– the order of the symbolic
           – The Entity (of) desire
                       – or desiring Desire
                               – the order of the imaginary

2.3   I call “One (of) desire” or Desired the Enjoyed (of) jouissance

The One (of) jouissance rather than the jouissance of the One
That which in desire is enjoyed from both ends
That to which desire does not give its share
That part of desire which appears to desire alone
Its absolutely un-desirable and just so desired phenomenon

The Enjoyed suspended in its own immanence
What begins and completes itself with no circle
Begins there without departing from it
Completes itself there without return

Deserted without desire
Too simple the desert is not rare

Desired, absolute past of desire
Enjoyed, absolute past of enjoyment
As the Lived
Precedes the living the Affected
Affection the Enjoyed
Jouissance
Solitude of closed eyes before
The confinement of solitude

Reduced form enjoyment spark of desire
The Ir-reduced of the Enjoyed, the intense Extinguished of the Desired
Are a mystical razor
An ante-essential rather than supra-essential state

2.4   If as Desirings it is still possible to say of desire that it desires
        Being (of) desire
        It is suspended in-
        Desired
        The Desirings remain

I call Desirings the multitude (of) axioms
Inhabitants
Of the void beyond the Desired
On this side of the desire-Entity

Think in-Desired
Make Being void of desire
Prepare the dwelling of the Desirings

Of the Desired the axiom is never stated
Unless it is also the cause of the axiom
And insofar as it is

The axiomatics of Desirings adds nothing to the Desired
Just itself to itself
The axiom seen-in-full

Consider the fluxion of desired-desiring connections
Its suspension like a photograph
Reveals to the unclear side of the stream
A strict identity between the source and the mouth
The frozen flux of an eidetic Heraclitus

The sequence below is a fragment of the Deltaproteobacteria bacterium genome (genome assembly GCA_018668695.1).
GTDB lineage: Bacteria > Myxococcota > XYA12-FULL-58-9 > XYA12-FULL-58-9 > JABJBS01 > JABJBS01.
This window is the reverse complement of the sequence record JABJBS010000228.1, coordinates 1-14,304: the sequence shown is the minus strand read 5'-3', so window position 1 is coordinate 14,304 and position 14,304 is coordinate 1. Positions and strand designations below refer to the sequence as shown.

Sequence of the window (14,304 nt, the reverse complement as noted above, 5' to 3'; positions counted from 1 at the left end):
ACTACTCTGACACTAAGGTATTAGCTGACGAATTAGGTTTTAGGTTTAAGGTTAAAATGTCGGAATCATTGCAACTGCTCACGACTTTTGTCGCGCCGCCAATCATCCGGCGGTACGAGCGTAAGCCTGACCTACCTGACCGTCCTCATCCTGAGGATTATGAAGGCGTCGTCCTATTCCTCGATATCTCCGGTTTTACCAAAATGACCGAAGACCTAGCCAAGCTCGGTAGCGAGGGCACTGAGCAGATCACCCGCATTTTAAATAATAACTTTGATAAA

Frozen-in-One like a sky of eternal axioms

Desired is the non-moved and the non-moving
Desirings are the mobile or the flying moved once each time
Desire-desiring is the moved motor

.

The One (of) desire gathers without division all possible (undividable)
The Being (of) desire gathers without division all possible division
Being is particular – oh Desirings
Particle is the partition with nothing to part
A partition from one end to another
Without mixing with the Desired as is
The undiscernable molecule
of desiring Desire

Desire receives thinking not from thinking itself
From the grace of the One (of) desire and then thinking
Thinking receives desire not from desire itself
From the grace of the in-Desired and then of desire

.

Translated by Charles Wolfe

.

Author’s notes

“Desired”: past participle of ‘desire’, which I make into a noun.

“in-Desired”: en rather than dans, indicating an interiority or a radical inherence/immanence.

Sensés”-Senseless: translation of Heraclitean terms.

“Fourfold”: Heideggerian term (Cf. “The Thing”).

Jouissance”/“Enjoyment”: Lacanian term. I extract from it the past participle Joui (Enjoyed) which I make into a noun.

“Reduced”-“spark”: mystical terms. (Cf. Meister Eckhart).

“Ir-reduced”: not opposed to “Reduced”; cf. “irreducible”.

“Extinct”/“Extinguished”: past participle of ‘extinguish’, which I make into a noun.

“razor”: Cf. Ockham’s razor.

“ante-essential”: cf. the mystical term ‘supra-essential’; before Essence (=Being), above or beyond Essence (=Being).

.


: Editor’s notes:

I have emended the second term in §1.3’s antepenultimate line. It originally read ‘Chaosmose’, while Laruelle doubtless means ‘Chaosmosis’, the title of one of Guattari’s books. Cf. the French osmose, which translates to the English ‘osmosis’.

In §1.4, ‘self-position’ has been changed to ‘auto-position’, in keeping with standard translations of Laruelle.

“Nullifying nothingness” (1.5) refers to Heidegger’s statement “The nothing nothings.” Laruelle clearly has in mind the meaning ‘nothinging nothingness’, which unfortunately does not parse well into English.                                                                     — G.J.

New Translation of Living Currency Is Now Available

To my great excitement, Jordan Levinson has just posted an independent translation of Pierre Klossowski’s Living Currency (La Monnaie Vivante) on his website, available for perusal and download.

To those who have not read my recent (p)review of the text, Living Currency has been praised by Foucault as “the greatest book of our times” and is purported to provide the missing link from Bataille to Baudrillard and from Lacan to Foucault and Deleuze. It also played a key rôle in Lyotard’s Libidinal Economy, and doubtless (though less explicitly) in Deleuze & Guattari’s Anti-Oedipus.

If anyone is interested but finds Klossowski’s style of writing too abstruse, I intend to engage in a close reading of the text, delineating Klossowski’s thought in more accessible language, in addition to tying it in with other theoretical accounts of political economy (such as those of the authors mentioned above, plus the more contemporary For a New Critique of Political Economy by Bernard Stiegler). Optimally, I hope to figure out the text’s implications for the way we think about the economy & economics in general, and to incorporate these into my honors thesis on the work of Piero Sraffa (which you’ll hear more about in the near future).